TN cities consider requiring prescriptions to limit meth labs - | Chattanooga News, Weather & Sports

TN cities consider requiring prescriptions to limit meth labs

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ALTAMONT, GRUNDY COUNTY, TN (WRCB) - Pharmacies in Grundy County could soon require a prescription for a slew of cold medications.

Tennessee has not been able to pass legislation to restrict the sale of pseudoephedrine.

Now members of law enforcement are taking matters into their own hands, encouraging cities to pass an ordinance to require prescriptions in their communities.

Linda Roberts works at the only pharmacy in Altamont.

Under state law, it's the only place in town you can buy cold medications that contain pseudoephedrine, the primary ingredient used in the production of meth.

"When I first started there (21 years ago) it was seasonal," she explained. "in the spring you'd sell a box or two a week and it was the same way in the fall."

"Now you do 10 boxes because we regulate things," she said. "We sell as much as we can purchase, and it's just out of hand."

Last year there were 13 meth lab seizures in Grundy County.

Larger counties like Bradley and Hamilton saw many more.

Hamilton County recorded 85. Bradley County authorities confiscated 61.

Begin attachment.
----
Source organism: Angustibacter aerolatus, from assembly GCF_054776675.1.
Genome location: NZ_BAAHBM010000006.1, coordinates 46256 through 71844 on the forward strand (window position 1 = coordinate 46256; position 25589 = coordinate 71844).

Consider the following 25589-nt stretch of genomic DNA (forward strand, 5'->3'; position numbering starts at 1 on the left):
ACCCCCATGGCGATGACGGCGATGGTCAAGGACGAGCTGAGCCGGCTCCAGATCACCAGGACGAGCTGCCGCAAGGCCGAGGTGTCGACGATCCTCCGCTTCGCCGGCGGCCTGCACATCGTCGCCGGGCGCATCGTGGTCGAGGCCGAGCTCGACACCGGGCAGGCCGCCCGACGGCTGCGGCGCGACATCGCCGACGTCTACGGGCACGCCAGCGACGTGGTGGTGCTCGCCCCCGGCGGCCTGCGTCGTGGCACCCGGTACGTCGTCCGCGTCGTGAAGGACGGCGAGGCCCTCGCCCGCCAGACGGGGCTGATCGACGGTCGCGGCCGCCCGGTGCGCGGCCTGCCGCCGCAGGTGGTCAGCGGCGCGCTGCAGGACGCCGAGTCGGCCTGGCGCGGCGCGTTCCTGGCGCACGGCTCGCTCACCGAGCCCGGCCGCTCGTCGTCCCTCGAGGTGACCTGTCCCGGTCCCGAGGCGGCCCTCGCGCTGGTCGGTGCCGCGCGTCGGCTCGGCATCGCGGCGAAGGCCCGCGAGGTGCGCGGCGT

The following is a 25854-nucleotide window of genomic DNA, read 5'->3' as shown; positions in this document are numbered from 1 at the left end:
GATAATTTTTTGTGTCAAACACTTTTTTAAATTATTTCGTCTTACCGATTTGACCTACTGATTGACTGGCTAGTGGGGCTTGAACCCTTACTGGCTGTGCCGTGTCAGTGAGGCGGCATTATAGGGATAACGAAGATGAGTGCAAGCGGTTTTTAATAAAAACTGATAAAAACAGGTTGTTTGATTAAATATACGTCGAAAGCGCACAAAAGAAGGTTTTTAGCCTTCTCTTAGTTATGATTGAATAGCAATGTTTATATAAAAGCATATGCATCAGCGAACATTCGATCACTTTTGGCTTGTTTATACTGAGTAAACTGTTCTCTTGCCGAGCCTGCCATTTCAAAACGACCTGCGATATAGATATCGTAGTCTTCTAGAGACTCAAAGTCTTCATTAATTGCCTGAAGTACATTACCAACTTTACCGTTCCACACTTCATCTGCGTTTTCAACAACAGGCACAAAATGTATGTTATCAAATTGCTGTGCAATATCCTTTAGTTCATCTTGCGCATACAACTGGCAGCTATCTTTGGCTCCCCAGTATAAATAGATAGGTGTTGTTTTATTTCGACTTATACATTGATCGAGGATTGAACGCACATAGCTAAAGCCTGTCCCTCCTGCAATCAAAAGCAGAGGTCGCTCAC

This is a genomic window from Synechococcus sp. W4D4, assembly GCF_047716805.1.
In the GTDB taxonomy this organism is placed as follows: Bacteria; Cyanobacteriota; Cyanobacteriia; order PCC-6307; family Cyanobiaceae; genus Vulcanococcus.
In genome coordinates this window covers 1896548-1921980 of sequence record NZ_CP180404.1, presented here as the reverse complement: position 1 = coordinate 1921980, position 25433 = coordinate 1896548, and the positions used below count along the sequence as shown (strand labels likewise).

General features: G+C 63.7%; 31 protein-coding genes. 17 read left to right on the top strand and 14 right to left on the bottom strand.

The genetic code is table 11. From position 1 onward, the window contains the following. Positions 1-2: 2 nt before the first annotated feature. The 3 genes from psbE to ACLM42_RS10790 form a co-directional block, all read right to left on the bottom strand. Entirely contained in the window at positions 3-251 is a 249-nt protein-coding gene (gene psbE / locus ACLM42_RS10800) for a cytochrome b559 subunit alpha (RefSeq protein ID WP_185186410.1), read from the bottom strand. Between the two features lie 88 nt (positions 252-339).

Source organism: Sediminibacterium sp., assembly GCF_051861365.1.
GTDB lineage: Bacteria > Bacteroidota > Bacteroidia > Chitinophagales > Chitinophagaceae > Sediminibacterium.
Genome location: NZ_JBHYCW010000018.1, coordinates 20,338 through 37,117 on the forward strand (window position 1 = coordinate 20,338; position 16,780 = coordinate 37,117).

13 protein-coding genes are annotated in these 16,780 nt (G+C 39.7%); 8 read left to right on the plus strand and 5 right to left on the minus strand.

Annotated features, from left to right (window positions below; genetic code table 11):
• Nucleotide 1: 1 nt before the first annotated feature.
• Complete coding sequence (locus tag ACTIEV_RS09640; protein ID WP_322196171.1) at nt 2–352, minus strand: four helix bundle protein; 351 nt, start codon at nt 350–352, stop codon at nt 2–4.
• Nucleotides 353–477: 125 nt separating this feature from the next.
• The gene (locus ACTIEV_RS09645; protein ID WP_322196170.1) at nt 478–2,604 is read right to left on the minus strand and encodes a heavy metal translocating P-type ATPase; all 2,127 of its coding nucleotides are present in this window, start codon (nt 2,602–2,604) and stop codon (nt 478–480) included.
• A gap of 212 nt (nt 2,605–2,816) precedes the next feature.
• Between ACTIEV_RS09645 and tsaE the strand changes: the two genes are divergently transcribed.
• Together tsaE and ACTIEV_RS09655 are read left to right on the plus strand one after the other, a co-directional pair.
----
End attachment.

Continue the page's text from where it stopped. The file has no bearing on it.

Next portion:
In 2012 , 1,811 meth labs were discovered statewide.

"We are on track right now to have the dubious distinction of being number one in the nation," said Tommy Farmer, Director of the Tennessee Meth and Pharmaceutical Task Force.

A grassroots effort, led by Farmer and members of law enforcement, is hoping to change that.

"We have the power in our communities to change the law here," Franklin County Sheriff Tim Fuller told a group of Altamont residents Tuesday night.

Franklin County is soon to become the first county in the state to require prescriptions for pseudoephedrine-based medications.

Sheriff Fuller is hoping other communities will pass an ordinance to do the same.

He's taking his message on the road, meeting with citizens of small communities impacted by meth.

"It started her," said Farmer, explaining one of the first meth lab bust in Tennessee happened in Grundy County, "and I think these guys are on the way to making it stop here."

But not everyone is on board.

Some say a prescription mandate adds the inconvenience of a doctor's visit, co-pay, and may encourage doctor shopping.

Linda Roberts has no doubt the extra step will inconvenience her customers, but she says keeping meth out of Grundy County is worth it.

"I think a lot of it's going to have to start with the drug companies," she said, "and the government, the legislature, is going to have to say enough, but I think this is a good start."

Oregon and Mississippi are the only two states that require a prescription for pseudoephedrine-based cold medicines.

Tracy city, Monteagle, and Altamont leaders vowed to push an ordinance through in their communities.

They hope by passing local legislation, Tennessee legislators will reconsider a state-wide law.

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